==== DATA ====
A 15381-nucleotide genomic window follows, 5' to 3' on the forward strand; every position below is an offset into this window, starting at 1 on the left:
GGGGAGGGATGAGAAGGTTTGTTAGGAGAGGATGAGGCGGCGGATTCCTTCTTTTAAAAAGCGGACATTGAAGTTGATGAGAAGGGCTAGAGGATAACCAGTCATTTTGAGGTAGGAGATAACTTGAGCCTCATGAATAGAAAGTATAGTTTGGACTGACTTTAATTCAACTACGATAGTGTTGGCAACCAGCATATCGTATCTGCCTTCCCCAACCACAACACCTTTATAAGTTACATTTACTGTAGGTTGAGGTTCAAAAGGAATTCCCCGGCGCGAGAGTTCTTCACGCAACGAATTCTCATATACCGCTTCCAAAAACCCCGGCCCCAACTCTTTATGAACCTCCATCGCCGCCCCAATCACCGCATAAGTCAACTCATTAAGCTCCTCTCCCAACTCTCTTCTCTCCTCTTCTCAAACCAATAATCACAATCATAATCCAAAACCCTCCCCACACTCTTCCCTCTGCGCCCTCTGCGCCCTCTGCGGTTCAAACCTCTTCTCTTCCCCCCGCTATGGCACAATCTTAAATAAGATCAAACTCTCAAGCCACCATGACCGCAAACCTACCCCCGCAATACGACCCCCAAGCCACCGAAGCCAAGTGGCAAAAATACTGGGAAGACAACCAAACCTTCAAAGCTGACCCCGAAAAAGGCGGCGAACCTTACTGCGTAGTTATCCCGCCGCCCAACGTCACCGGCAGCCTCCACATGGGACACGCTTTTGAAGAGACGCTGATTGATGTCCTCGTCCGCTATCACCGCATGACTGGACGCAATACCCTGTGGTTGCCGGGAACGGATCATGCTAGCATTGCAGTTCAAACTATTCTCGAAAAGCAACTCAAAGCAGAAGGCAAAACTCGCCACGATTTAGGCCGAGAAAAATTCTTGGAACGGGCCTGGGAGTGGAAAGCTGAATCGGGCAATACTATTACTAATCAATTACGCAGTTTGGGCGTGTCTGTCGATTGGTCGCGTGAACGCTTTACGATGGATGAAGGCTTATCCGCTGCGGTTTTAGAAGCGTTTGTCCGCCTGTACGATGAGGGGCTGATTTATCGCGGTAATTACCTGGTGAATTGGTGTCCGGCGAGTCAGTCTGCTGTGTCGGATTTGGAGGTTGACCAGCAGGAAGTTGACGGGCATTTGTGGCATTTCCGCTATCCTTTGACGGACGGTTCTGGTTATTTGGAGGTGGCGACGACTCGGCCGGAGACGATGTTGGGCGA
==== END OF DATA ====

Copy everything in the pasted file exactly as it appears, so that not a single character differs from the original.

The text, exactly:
A 15381-nucleotide genomic window follows, 5' to 3' on the forward strand; every position below is an offset into this window, starting at 1 on the left:
GGGGAGGGATGAGAAGGTTTGTTAGGAGAGGATGAGGCGGCGGATTCCTTCTTTTAAAAAGCGGACATTGAAGTTGATGAGAAGGGCTAGAGGATAACCAGTCATTTTGAGGTAGGAGATAACTTGAGCCTCATGAATAGAAAGTATAGTTTGGACTGACTTTAATTCAACTACGATAGTGTTGGCAACCAGCATATCGTATCTGCCTTCCCCAACCACAACACCTTTATAAGTTACATTTACTGTAGGTTGAGGTTCAAAAGGAATTCCCCGGCGCGAGAGTTCTTCACGCAACGAATTCTCATATACCGCTTCCAAAAACCCCGGCCCCAACTCTTTATGAACCTCCATCGCCGCCCCAATCACCGCATAAGTCAACTCATTAAGCTCCTCTCCCAACTCTCTTCTCTCCTCTTCTCAAACCAATAATCACAATCATAATCCAAAACCCTCCCCACACTCTTCCCTCTGCGCCCTCTGCGCCCTCTGCGGTTCAAACCTCTTCTCTTCCCCCCGCTATGGCACAATCTTAAATAAGATCAAACTCTCAAGCCACCATGACCGCAAACCTACCCCCGCAATACGACCCCCAAGCCACCGAAGCCAAGTGGCAAAAATACTGGGAAGACAACCAAACCTTCAAAGCTGACCCCGAAAAAGGCGGCGAACCTTACTGCGTAGTTATCCCGCCGCCCAACGTCACCGGCAGCCTCCACATGGGACACGCTTTTGAAGAGACGCTGATTGATGTCCTCGTCCGCTATCACCGCATGACTGGACGCAATACCCTGTGGTTGCCGGGAACGGATCATGCTAGCATTGCAGTTCAAACTATTCTCGAAAAGCAACTCAAAGCAGAAGGCAAAACTCGCCACGATTTAGGCCGAGAAAAATTCTTGGAACGGGCCTGGGAGTGGAAAGCTGAATCGGGCAATACTATTACTAATCAATTACGCAGTTTGGGCGTGTCTGTCGATTGGTCGCGTGAACGCTTTACGATGGATGAAGGCTTATCCGCTGCGGTTTTAGAAGCGTTTGTCCGCCTGTACGATGAGGGGCTGATTTATCGCGGTAATTACCTGGTGAATTGGTGTCCGGCGAGTCAGTCTGCTGTGTCGGATTTGGAGGTTGACCAGCAGGAAGTTGACGGGCATTTGTGGCATTTCCGCTATCCTTTGACGGACGGTTCTGGTTATTTGGAGGTGGCGACGACTCGGCCGGAGACGATGTTGGGCGA